#SupermarketLadies In New York: Fashion Illustrations By Ping Hatta
We can confidently say we have the most creative #SupermarketLadies corespondant from New York! Fresh from the streets straight to colourful illustrations and everything is drawn by Ping who is a Thai-born, NYC-based fashion illustrator and designer. A story of Ping is really captivating, I found lots and lots in common with her relationship with fashion and creativity. She also shared plenty of advice and inspirations with you. So let’s dive in!
What got you into illustration?
I’ve always loved drawing and making things as a child. In elementary school, I would secretly help my friends with their art homework in exchange for them helping me with math assignments. I even made stickers and paper dolls at the back of the classroom.
Soon enough, I was known by the students and teachers for being “the artsy one” (teachers were not happy about a school girl secretly selling and making stuff!). Anyway, my answer to that famous question–”What would you like to be when you grow up?” was, is and will always be “an artist.”
I went to Pratt Institute for Fashion Design undergraduate program. I was never a fashiony person nor into fashion news but I thought fashion is a wearable form of art and I would enjoy it. Turned out that I suffered the program for two years, thinking that it wasn’t the right fit for me.
It wasn’t until my Junior year that I fell in love with lingerie design and decide to pursue it as a career. To me, lingerie design is a meaningful, empowering art. It is that secret glamour that inspires a woman to feel beautiful from the inside. It has always been my passion and devotion to creating such artwork that can have a remarkable impact on how a woman carries herself.
Like many said, “fashion is glamorous, doing fashion isn’t.” Despite loving what I was doing, being in a 9-17 big fashion corporate world makes me feel “stuck”. I’ve always felt that there are so much more than just me sitting there and “making it pretty.” Lingerie can be more than a bra. There are bigger social issues out there that I–as a lingerie designer – can solve by using design as a tool.
That was when I turned to art to keep practicing my creativity. I use illustration as a visual diary, capturing moments and bringing out the best character in people with a sense of humor. Eventually, illustration became the main thing.
What topics your works explorE?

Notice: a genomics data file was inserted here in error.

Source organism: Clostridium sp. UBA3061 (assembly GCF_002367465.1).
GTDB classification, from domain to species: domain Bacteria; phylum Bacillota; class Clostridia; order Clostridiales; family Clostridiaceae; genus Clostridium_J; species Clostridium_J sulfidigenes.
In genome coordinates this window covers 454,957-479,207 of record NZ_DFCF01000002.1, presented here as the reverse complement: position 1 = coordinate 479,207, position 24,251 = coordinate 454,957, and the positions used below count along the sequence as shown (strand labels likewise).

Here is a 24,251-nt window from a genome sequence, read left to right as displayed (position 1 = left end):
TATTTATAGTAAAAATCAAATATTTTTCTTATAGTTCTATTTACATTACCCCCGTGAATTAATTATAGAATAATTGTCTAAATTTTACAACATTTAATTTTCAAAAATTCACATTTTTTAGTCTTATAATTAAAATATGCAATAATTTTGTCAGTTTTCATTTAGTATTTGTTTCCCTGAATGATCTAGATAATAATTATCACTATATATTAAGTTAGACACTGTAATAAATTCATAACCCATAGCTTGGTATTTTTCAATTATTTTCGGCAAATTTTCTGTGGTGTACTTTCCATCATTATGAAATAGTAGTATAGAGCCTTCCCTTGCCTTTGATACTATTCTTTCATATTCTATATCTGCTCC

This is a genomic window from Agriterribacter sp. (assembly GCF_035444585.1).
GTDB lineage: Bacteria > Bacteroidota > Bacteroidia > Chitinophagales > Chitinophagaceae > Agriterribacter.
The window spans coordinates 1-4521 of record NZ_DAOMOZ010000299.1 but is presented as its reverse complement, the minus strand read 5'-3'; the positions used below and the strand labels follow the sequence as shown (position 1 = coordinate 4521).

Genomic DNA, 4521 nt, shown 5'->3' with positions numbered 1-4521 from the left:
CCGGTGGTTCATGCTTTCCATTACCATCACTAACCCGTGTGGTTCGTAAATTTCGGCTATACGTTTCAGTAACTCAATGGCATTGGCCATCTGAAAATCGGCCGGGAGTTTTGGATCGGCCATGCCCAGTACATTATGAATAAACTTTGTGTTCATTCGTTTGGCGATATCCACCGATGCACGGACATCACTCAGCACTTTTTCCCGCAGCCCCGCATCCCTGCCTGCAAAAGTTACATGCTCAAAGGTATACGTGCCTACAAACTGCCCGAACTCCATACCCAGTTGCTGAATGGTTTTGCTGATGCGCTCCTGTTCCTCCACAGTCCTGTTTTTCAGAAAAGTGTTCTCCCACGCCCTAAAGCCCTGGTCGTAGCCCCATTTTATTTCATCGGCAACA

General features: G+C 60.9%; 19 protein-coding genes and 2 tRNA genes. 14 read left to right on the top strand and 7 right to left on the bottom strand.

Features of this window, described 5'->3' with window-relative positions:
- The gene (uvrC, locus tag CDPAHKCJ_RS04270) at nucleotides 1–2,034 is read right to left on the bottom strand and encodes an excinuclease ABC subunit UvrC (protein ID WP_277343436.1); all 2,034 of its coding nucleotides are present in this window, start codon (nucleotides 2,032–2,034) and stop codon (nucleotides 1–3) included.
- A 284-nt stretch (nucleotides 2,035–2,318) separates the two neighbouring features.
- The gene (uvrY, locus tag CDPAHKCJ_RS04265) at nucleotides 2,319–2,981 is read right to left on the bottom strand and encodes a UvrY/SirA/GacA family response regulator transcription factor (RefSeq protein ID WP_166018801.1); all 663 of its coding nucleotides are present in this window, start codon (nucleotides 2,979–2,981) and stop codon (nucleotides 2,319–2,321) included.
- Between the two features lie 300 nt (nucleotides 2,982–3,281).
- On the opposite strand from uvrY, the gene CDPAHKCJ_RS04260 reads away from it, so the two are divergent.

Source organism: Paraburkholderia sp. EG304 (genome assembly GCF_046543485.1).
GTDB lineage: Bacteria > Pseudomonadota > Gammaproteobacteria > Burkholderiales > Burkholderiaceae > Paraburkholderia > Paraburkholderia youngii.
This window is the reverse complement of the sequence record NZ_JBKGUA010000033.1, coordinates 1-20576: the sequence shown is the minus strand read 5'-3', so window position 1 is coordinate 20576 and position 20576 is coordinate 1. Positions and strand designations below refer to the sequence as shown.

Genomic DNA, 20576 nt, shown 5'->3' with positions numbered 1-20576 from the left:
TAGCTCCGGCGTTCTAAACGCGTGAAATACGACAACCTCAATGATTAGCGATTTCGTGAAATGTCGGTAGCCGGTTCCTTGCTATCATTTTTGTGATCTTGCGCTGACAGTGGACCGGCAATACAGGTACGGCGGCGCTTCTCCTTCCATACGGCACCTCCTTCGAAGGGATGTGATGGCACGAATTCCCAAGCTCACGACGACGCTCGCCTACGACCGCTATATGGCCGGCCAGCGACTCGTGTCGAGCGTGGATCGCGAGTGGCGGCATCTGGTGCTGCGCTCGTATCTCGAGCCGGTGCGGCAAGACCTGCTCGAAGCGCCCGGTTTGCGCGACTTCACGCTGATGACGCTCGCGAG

My topics of interests still involve fashion, beauty, women and lifestyle. But like lingerie design, I want my works to empower women, celebrate beauty in diversity, and to make the fashion industry more inclusive.
Fashion industry came a long way in terms of representing diverse beauty, but it’s still not enough. When people think of fashion illustration, the image that comes to mind would be a long-legged, skinny model, usually white ethnicity, strutting the runway. I want to break away from that narrow beauty standard. My illustrated ladies come in all sizes and shapes and they are all beautiful in their unique ways.
What activities spark your creativity?
I’m into many different things. Other than arts, My professional past life has been music. I was a singer and a voice-over artist back in my home country, Thailand. I occasionally teach beginner’s tap dance, playing guitar, and I am a specialty coffee geek. I recently got into linocut printmaking and turned it into a little greeting cards business.
I’m also into crafts and the culture. Being in the fashion industry for many years and seeing how fast fashion is produced, I want to find a way that designers can create meaningful products while also add value to other communities.
So, along with four designers, we co-found LOOP Fair-trade last year, a non-profit organization that connects Ecuadorian textile artisans and New York designers, which in return, helps those artisans gaining more income to keep practicing their crafts and while strengthening their cultural heritage.
And when I’m free, I enjoy watching cat videos and read books about psychology!
what advice you wish you got when you started?
I wish I could read “Grit: The Power of Passion and Perseverance.” before I got started. Here’s the equation from the author, psychologist and TED Talker, Angela Duckworth, that I hold on to dear life:
Talent x effort = skill.
Skill x effort = achievement.
When people say to you that “you are so talented,” what they don’t know is talent makes up of thousands of efforts and of practices. If you want to achieve something, having grit is twice as important than having a natural gift. And people always tell you: “Do what you love,” but that’s not the whole equation. I think the other half should be “...then find where it fits, persistently.” The second part of the equation is about mastering your craft, keep reaching out to people who might appreciate what you do, keep putting your work out there, keep getting back up despite the “No’s” and “Cannot’s.” Always habitually commit. And last thing is, always make being successful a responsibility to your survival, not a nice-to-haves.
Share top 3 must follow artists on Instagram
Too many good artists out there. Is it okay if I share more than 3?
@Yuliyayg is my long-term Insta crushes.
@reginayazdi is my forever mood.